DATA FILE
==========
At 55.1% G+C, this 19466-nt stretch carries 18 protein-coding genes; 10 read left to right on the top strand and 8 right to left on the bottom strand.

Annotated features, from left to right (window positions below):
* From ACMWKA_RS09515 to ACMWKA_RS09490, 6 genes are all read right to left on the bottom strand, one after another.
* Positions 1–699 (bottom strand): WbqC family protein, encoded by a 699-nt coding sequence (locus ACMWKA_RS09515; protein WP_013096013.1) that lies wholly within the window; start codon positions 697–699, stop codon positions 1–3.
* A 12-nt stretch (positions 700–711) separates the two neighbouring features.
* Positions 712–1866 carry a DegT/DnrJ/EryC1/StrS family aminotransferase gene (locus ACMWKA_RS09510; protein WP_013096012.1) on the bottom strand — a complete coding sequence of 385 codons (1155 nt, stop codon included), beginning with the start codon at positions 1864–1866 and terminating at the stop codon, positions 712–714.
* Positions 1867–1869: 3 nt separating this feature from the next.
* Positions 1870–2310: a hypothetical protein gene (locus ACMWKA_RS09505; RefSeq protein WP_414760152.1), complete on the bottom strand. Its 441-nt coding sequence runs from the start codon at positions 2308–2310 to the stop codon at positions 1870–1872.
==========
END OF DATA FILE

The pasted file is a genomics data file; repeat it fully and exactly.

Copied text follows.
At 55.1% G+C, this 19466-nt stretch carries 18 protein-coding genes; 10 read left to right on the top strand and 8 right to left on the bottom strand.

Annotated features, from left to right (window positions below):
* From ACMWKA_RS09515 to ACMWKA_RS09490, 6 genes are all read right to left on the bottom strand, one after another.
* Positions 1–699 (bottom strand): WbqC family protein, encoded by a 699-nt coding sequence (locus ACMWKA_RS09515; protein WP_013096013.1) that lies wholly within the window; start codon positions 697–699, stop codon positions 1–3.
* A 12-nt stretch (positions 700–711) separates the two neighbouring features.
* Positions 712–1866 carry a DegT/DnrJ/EryC1/StrS family aminotransferase gene (locus ACMWKA_RS09510; protein WP_013096012.1) on the bottom strand — a complete coding sequence of 385 codons (1155 nt, stop codon included), beginning with the start codon at positions 1864–1866 and terminating at the stop codon, positions 712–714.
* Positions 1867–1869: 3 nt separating this feature from the next.
* Positions 1870–2310: a hypothetical protein gene (locus ACMWKA_RS09505; RefSeq protein WP_414760152.1), complete on the bottom strand. Its 441-nt coding sequence runs from the start codon at positions 2308–2310 to the stop codon at positions 1870–1872.